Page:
my native mac drives (file system reported as "PrlSF"). In this
    situation all works well. the reported getfilesystemencoding() is
    'mbcs' which is a convenient lie according to the python docs: "On
    Windows NT+, file names are Unicode natively, so no conversion is
    performed. getfilesystemencoding() still returns 'mbcs', as this is
    the encoding that applications should use when they explicitly want to
    convert Unicode strings to byte strings that are equivalent when used
    as file names".

    when i run natively, the drive is NOT a network drive, it is my mac
    drive supported by "MacDrive" and the file system is reported as
    "HFSJ". it seems the getfilesystemencoding() should take a drive
    letter as a parameter cuz the encoding can be different per drive?
    maybe? but now i think perhaps the problem is with MacDrive? but it
    works flawlessly with all other software. hmmm.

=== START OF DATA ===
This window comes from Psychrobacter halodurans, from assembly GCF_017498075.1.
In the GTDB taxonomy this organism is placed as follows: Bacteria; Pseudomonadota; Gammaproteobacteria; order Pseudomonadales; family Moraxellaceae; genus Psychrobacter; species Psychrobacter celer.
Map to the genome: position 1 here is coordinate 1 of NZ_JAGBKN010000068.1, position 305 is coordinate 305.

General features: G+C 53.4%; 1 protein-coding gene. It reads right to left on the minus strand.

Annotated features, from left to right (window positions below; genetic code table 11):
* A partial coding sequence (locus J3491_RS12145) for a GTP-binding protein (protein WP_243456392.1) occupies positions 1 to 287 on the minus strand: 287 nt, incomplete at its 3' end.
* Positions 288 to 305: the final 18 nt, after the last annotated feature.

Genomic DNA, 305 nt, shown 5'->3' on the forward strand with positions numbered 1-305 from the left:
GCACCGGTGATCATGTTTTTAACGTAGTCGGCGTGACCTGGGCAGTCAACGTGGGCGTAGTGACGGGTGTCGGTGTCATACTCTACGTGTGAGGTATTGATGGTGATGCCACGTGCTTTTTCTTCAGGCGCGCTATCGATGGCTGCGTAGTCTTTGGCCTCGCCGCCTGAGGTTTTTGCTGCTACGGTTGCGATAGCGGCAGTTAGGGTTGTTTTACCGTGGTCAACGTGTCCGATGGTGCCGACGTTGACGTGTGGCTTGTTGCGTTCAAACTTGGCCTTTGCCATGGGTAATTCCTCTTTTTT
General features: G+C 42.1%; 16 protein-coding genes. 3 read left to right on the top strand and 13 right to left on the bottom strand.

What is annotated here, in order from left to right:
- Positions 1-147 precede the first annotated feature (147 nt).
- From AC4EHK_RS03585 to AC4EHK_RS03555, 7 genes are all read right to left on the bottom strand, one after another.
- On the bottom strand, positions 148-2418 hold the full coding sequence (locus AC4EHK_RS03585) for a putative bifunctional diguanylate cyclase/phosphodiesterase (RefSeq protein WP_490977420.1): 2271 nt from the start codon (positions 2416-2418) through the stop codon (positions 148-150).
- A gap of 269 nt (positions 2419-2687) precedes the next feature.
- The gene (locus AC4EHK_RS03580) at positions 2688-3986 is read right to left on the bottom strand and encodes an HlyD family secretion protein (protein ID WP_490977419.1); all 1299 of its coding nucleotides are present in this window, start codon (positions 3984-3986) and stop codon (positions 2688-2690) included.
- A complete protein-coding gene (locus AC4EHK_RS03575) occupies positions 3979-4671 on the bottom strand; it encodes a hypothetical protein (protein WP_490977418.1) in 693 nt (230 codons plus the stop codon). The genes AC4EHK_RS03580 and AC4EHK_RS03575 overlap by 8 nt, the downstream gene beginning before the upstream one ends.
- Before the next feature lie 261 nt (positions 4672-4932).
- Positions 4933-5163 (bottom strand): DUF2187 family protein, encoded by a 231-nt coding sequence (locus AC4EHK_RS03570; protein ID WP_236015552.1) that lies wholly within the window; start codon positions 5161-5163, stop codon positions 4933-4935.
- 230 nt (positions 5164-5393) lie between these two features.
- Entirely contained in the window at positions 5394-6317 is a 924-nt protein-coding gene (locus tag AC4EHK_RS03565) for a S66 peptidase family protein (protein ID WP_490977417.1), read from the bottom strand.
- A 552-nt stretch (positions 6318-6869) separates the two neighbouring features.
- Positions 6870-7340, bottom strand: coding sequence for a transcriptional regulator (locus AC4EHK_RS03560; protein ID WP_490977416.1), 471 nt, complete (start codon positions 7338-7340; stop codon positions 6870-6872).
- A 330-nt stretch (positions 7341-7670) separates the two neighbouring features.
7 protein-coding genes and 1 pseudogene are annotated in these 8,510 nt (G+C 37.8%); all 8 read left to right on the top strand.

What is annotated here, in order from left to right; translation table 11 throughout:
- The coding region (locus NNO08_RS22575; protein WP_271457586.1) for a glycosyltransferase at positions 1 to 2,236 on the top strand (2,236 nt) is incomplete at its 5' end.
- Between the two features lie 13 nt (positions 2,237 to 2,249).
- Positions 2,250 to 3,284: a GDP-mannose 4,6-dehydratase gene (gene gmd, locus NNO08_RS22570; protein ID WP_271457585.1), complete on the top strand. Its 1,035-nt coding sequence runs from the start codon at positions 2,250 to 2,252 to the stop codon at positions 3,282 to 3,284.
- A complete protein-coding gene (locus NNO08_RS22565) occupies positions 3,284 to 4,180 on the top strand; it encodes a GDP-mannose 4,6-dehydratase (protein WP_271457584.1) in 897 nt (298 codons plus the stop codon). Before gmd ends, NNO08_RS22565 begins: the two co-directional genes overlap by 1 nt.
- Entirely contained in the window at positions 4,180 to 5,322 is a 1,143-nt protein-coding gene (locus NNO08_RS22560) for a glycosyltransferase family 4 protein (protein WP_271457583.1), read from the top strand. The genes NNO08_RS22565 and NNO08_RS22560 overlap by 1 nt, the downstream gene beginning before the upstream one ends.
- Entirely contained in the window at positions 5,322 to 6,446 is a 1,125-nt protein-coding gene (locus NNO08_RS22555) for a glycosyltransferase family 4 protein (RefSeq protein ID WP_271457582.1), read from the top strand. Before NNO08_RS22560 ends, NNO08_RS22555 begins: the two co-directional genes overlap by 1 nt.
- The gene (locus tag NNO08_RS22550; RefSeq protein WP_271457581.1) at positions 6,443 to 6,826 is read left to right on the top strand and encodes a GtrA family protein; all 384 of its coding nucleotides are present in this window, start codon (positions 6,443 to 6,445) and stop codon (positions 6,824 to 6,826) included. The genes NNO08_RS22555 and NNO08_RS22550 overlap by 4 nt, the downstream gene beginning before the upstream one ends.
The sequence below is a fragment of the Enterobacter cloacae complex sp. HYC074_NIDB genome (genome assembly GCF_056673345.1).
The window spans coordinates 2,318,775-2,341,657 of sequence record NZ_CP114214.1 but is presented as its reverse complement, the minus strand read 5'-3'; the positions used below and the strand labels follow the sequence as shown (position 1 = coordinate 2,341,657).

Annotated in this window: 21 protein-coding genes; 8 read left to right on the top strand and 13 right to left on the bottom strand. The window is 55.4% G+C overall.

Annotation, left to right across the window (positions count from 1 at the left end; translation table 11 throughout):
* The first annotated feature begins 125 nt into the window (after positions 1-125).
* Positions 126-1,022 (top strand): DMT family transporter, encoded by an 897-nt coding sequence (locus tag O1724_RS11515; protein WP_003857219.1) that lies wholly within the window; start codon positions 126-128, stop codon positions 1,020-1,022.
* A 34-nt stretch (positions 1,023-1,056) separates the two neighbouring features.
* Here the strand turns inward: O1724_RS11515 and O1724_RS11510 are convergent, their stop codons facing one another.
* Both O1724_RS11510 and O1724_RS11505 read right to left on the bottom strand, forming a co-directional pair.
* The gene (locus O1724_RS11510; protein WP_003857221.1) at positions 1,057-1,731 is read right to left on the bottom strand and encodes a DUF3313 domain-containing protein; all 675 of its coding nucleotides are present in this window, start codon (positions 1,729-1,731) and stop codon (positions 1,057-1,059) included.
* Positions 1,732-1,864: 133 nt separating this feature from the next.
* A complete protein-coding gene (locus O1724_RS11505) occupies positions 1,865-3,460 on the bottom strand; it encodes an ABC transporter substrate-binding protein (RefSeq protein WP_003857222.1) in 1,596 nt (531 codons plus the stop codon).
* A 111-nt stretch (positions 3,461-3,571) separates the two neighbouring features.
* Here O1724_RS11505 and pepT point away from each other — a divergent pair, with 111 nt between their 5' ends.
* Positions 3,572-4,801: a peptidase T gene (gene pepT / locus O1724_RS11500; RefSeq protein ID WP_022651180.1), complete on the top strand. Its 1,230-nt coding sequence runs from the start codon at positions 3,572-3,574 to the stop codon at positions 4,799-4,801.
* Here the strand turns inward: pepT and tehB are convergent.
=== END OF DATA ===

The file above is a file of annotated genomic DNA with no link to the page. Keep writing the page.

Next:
dave, Feb 16, 2011
    #5
  6. dave

    dave Guest

    ah! an interesting point! hmm yes when i'm running parallels, both the
    source and destination are sortof "Network Drive"'s, they're actually
    my native mac drives (file system reported as "PrlSF"). In this
    situation all works well. the reported getfilesystemencoding() is
    'mbcs' which is a convenient lie according to the python docs: "On
    Windows NT+, file names are Unicode natively, so no conversion is
    performed. getfilesystemencoding() still returns 'mbcs', as this is
    the encoding that applications should use when they explicitly want to
    convert Unicode strings to byte strings that are equivalent when used
    as file names".

    when i run natively, the drive is NOT a network drive, it is my mac
    drive supported by "MacDrive" and the file system is reported as
    "HFSJ". it seems the getfilesystemencoding() should take a drive
    letter as a parameter cuz the encoding can be different per drive?
    maybe? but now i think perhaps the problem is with MacDrive? but it
    works flawlessly with all other software. hmmm.
     
    dave, Feb 16, 2011
    #6
  7. dave

    dave Guest

    thanks to your hint about drive format, i contacted MacDrive and they
    confirmed it was an incorrect setting, i have since fixed the setting
    and all is working!

    not a python bug!

    thanks for the replies.

    -dave
     
    dave, Feb 16, 2011
    #7